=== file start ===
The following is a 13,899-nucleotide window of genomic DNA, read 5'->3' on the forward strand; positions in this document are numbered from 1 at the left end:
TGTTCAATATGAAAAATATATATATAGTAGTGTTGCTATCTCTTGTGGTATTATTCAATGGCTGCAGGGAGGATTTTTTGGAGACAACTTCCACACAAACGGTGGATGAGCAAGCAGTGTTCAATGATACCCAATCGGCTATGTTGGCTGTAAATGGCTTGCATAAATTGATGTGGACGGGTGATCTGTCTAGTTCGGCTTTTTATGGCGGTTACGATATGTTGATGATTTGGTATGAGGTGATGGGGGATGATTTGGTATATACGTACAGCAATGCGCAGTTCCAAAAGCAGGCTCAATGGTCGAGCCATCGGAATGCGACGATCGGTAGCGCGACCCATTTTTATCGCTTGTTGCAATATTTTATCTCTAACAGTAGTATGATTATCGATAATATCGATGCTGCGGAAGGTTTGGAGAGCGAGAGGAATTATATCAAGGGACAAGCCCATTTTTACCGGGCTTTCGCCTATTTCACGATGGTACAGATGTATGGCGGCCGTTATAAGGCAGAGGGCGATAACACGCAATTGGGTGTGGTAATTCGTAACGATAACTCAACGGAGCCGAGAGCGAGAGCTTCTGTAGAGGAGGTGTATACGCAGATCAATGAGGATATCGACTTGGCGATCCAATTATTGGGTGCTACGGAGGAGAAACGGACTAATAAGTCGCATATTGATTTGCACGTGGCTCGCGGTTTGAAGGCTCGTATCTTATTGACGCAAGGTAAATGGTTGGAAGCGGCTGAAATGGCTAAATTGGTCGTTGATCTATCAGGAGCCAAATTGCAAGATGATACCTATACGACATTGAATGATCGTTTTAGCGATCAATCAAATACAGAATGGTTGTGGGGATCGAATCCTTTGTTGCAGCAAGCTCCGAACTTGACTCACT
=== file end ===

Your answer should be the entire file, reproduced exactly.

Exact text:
The following is a 13,899-nucleotide window of genomic DNA, read 5'->3' on the forward strand; positions in this document are numbered from 1 at the left end:
TGTTCAATATGAAAAATATATATATAGTAGTGTTGCTATCTCTTGTGGTATTATTCAATGGCTGCAGGGAGGATTTTTTGGAGACAACTTCCACACAAACGGTGGATGAGCAAGCAGTGTTCAATGATACCCAATCGGCTATGTTGGCTGTAAATGGCTTGCATAAATTGATGTGGACGGGTGATCTGTCTAGTTCGGCTTTTTATGGCGGTTACGATATGTTGATGATTTGGTATGAGGTGATGGGGGATGATTTGGTATATACGTACAGCAATGCGCAGTTCCAAAAGCAGGCTCAATGGTCGAGCCATCGGAATGCGACGATCGGTAGCGCGACCCATTTTTATCGCTTGTTGCAATATTTTATCTCTAACAGTAGTATGATTATCGATAATATCGATGCTGCGGAAGGTTTGGAGAGCGAGAGGAATTATATCAAGGGACAAGCCCATTTTTACCGGGCTTTCGCCTATTTCACGATGGTACAGATGTATGGCGGCCGTTATAAGGCAGAGGGCGATAACACGCAATTGGGTGTGGTAATTCGTAACGATAACTCAACGGAGCCGAGAGCGAGAGCTTCTGTAGAGGAGGTGTATACGCAGATCAATGAGGATATCGACTTGGCGATCCAATTATTGGGTGCTACGGAGGAGAAACGGACTAATAAGTCGCATATTGATTTGCACGTGGCTCGCGGTTTGAAGGCTCGTATCTTATTGACGCAAGGTAAATGGTTGGAAGCGGCTGAAATGGCTAAATTGGTCGTTGATCTATCAGGAGCCAAATTGCAAGATGATACCTATACGACATTGAATGATCGTTTTAGCGATCAATCAAATACAGAATGGTTGTGGGGATCGAATCCTTTGTTGCAGCAAGCTCCGAACTTGACTCACT